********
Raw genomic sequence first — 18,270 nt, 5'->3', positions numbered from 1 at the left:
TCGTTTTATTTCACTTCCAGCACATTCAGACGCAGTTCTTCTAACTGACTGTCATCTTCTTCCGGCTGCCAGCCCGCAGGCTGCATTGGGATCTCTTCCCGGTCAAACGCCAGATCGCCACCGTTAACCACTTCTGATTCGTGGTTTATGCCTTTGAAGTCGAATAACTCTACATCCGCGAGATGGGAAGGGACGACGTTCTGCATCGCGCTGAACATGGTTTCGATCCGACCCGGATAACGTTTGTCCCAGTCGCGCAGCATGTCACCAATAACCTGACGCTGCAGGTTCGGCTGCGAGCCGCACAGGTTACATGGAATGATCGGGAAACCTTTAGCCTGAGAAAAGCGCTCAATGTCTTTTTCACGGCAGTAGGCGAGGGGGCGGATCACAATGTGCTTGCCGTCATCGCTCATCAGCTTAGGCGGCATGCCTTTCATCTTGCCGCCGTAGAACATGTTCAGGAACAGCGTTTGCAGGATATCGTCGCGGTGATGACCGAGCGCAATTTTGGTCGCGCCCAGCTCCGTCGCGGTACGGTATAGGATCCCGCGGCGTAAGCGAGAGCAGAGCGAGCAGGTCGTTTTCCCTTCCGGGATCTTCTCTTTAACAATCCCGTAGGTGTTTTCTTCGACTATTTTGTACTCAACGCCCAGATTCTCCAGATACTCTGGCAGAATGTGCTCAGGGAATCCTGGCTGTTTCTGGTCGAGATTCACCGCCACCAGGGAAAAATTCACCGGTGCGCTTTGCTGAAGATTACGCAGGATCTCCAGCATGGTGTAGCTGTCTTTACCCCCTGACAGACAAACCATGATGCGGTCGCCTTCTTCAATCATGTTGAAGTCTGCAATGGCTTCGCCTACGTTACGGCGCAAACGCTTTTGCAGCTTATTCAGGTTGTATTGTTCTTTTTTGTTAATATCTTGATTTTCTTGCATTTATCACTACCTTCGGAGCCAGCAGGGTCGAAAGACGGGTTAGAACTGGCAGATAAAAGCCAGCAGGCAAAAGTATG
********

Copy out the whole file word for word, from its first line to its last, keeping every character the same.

Raw genomic sequence first — 18,270 nt, 5'->3', positions numbered from 1 at the left:
TCGTTTTATTTCACTTCCAGCACATTCAGACGCAGTTCTTCTAACTGACTGTCATCTTCTTCCGGCTGCCAGCCCGCAGGCTGCATTGGGATCTCTTCCCGGTCAAACGCCAGATCGCCACCGTTAACCACTTCTGATTCGTGGTTTATGCCTTTGAAGTCGAATAACTCTACATCCGCGAGATGGGAAGGGACGACGTTCTGCATCGCGCTGAACATGGTTTCGATCCGACCCGGATAACGTTTGTCCCAGTCGCGCAGCATGTCACCAATAACCTGACGCTGCAGGTTCGGCTGCGAGCCGCACAGGTTACATGGAATGATCGGGAAACCTTTAGCCTGAGAAAAGCGCTCAATGTCTTTTTCACGGCAGTAGGCGAGGGGGCGGATCACAATGTGCTTGCCGTCATCGCTCATCAGCTTAGGCGGCATGCCTTTCATCTTGCCGCCGTAGAACATGTTCAGGAACAGCGTTTGCAGGATATCGTCGCGGTGATGACCGAGCGCAATTTTGGTCGCGCCCAGCTCCGTCGCGGTACGGTATAGGATCCCGCGGCGTAAGCGAGAGCAGAGCGAGCAGGTCGTTTTCCCTTCCGGGATCTTCTCTTTAACAATCCCGTAGGTGTTTTCTTCGACTATTTTGTACTCAACGCCCAGATTCTCCAGATACTCTGGCAGAATGTGCTCAGGGAATCCTGGCTGTTTCTGGTCGAGATTCACCGCCACCAGGGAAAAATTCACCGGTGCGCTTTGCTGAAGATTACGCAGGATCTCCAGCATGGTGTAGCTGTCTTTACCCCCTGACAGACAAACCATGATGCGGTCGCCTTCTTCAATCATGTTGAAGTCTGCAATGGCTTCGCCTACGTTACGGCGCAAACGCTTTTGCAGCTTATTCAGGTTGTATTGTTCTTTTTTGTTAATATCTTGATTTTCTTGCATTTATCACTACCTTCGGAGCCAGCAGGGTCGAAAGACGGGTTAGAACTGGCAGATAAAAGCCAGCAGGCAAAAGTATG